Bonds are back
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Bonds are back

Updated
28 Apr
2023
published
2 Feb
2023

Market commentators are seeing a strong case for investing in bonds, reflecting a yield reset in 2022 and as an economic downturn is looking likely this year, notes PIMCO. 

Here is a list of commentaries from fund managers on why they think bonds are back.

Strained Markets, Strong Bonds 

PIMCO (11 Jan 2023)

"Bonds are alluring again, with improved yields and lower expected volatility on the highest-quality assets at the centre of our concentric circles investment framework."

"We continue to see a strong case for investing in bonds, after yields reset higher in 2022 and with an economic downturn looking likely in 2023. Fixed income markets today can offer broad opportunities to build resilient portfolios with the potential for both attractive returns and mitigation against downside risks."

"While our baseline is a modest recession and moderating inflation, our Investment Committee discussions focused on the wide range of plausible scenarios and asset price returns in those scenarios. For example, corporate credit could perform well in a very mild recession. Although we expect disinflation, US Treasury Inflation-Protected Securities (TIPS) could perform well given uncertainty over where core inflation settles versus current pricing.”

Diagram of PIMCO’s investment concept of concentric circles, which places the least risky, most liquid asset classes at the centre, including overnight repo rates, commercial paper, and ultra-short and short-term bonds, then expanding to somewhat riskier assets including longer-term sovereign bonds, mortgage-backed securities, and investment-grade corporates, and populating the outer rings with less liquid, higher-risk assets, such as high-yield corporates, emerging market investments, equities, and real estate
Source: PIMCO

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The markets vs. the Fed 

Franklin Templeton (19 Dec 2022)

“Overall, we think that as we enter 2023 volatility will remain the most formidable challenge for fixed income investors, as markets will keep second-guessing the Fed against a background of mixed activity and inflation data. The fixed income universe already presents some very attractive investment opportunities, and more will emerge in the coming months. However, given the volatility and the challenging and uncertain macro environment, an active approach to security selection is at the moment indispensable, in our view.”

“Despite the high volatility … and the challenging macro environment with elevated inflation and a looming recession, we are quite constructive on the fixed income outlook. Higher interest rates imply that fixed income can now finally deliver income again, with attractive risk-return profiles in some segments of the asset class, particularly on short duration. … We believe benchmark yields have more room to rise, as we expect fed funds to peak in a 5.00% to 5.50% range, but as they near this peak, and technical conditions stabilise, more investment opportunities will arise."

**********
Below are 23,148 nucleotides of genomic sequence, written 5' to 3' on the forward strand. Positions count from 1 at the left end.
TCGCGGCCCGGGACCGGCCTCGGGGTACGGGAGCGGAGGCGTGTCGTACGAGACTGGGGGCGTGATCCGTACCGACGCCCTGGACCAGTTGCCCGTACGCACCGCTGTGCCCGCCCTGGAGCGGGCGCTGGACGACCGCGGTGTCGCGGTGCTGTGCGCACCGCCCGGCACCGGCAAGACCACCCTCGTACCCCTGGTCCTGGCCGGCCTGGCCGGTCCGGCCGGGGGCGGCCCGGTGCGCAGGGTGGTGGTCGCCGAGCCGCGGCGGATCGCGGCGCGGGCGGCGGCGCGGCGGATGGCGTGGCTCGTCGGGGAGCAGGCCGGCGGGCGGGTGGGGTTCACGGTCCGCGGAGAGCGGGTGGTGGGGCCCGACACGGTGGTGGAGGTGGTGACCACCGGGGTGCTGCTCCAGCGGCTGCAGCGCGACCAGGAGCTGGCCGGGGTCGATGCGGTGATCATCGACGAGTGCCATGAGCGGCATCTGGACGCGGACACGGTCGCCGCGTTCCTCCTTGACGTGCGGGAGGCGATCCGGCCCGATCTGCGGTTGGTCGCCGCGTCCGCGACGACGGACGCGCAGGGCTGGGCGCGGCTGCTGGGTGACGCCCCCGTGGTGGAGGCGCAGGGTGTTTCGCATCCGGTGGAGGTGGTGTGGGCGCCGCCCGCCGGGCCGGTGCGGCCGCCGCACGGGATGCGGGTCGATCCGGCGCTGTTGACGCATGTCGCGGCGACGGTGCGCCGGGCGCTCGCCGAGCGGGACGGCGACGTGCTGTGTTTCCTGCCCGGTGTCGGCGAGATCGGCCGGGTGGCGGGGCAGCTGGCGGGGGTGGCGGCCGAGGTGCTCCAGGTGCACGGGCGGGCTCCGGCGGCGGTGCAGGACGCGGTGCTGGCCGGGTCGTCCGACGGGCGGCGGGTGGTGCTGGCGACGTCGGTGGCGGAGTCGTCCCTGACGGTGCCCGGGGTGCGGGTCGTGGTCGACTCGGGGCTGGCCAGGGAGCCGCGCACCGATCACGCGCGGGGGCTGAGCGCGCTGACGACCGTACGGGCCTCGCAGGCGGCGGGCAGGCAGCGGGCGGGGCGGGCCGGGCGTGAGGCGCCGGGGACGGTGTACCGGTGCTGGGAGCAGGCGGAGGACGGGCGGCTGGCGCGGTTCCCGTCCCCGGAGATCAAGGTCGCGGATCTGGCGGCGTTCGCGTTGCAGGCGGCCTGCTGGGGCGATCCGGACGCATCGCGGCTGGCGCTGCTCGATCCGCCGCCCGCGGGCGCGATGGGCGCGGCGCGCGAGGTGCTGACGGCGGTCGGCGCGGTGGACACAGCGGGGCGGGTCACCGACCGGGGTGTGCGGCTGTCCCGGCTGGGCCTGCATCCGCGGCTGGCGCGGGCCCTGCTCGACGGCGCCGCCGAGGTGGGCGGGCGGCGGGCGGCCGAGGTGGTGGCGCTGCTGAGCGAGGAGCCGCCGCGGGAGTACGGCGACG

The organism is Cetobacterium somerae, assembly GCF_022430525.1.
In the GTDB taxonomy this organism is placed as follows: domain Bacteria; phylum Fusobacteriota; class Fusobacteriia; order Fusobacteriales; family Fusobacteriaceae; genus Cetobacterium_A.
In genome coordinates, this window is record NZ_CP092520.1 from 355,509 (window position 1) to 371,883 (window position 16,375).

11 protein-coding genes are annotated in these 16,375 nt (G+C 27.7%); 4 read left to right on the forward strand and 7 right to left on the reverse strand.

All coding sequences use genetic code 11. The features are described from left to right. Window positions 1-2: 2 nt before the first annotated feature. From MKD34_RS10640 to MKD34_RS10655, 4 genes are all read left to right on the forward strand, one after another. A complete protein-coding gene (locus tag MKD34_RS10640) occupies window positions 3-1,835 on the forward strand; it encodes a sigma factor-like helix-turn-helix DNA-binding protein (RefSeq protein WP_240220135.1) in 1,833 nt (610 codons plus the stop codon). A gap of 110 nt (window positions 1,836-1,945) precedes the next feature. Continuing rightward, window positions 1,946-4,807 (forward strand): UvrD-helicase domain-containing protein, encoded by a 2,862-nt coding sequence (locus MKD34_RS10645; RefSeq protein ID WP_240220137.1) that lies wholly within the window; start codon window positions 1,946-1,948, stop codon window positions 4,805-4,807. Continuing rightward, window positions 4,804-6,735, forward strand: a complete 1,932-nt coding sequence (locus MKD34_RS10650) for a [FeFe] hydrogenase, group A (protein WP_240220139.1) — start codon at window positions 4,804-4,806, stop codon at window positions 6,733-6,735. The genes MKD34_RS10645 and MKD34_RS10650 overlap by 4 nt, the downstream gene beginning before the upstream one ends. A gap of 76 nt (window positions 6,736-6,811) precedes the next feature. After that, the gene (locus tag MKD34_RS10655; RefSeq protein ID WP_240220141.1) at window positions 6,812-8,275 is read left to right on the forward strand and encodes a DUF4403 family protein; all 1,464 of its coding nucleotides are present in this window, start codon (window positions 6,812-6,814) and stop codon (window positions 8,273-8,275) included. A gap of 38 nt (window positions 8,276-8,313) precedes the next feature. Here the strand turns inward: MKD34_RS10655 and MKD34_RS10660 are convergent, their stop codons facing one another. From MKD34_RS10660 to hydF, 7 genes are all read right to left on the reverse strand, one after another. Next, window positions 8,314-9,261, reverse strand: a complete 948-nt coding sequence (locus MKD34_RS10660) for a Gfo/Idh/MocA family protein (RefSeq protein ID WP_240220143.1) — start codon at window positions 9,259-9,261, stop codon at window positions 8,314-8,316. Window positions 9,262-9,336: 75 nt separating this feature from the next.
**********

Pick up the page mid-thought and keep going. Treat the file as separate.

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Zooming in on fixed income as we head into 2023 

BlackRock (29 Dec 2022)

“If inflation indeed moderates from here, it is likely that interest rate volatility moderates alongside it, since it is the uncertainty around the peak in inflation that has driven the uncertainty around the peak in interest rates. Central banks may not necessarily lower interest rates; but simply holding them stable for a while would already be a dramatic departure from the pattern of 2022. This leaves fixed income yields in a unique position — risky spreads have responded negatively to a rise in rate volatility, in a rare moment when rate volatility has risen because rates themselves have exploded higher.

This may set up for a unique, “double-barrelled” return environment sometime in the future should rate volatility normalise. Risky asset returns may be boosted by both the excess return and rate return component — and at the very least by being able to clip a stable (and high) coupon.”

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Emerging-market local currency yields offer protection in volatile conditions

Capital Group (30 Nov 2022)

“The global backdrop remains a key headwind for EM debt, and volatility is likely to persist in 2023. That said, valuations have markedly improved and EM debt now seems to be pricing in known risks and, as such, could offer attractive return potential for research-based, long-term investors. We see opportunities in select higher yielding hard currency sovereign and corporate bonds, as well as in certain local currency countries that have been proactive in their monetary policy responses.”

Real yields in emerging markets have offered a 2% to 4% pick up over the US
Source: Capital Group, Bloomberg

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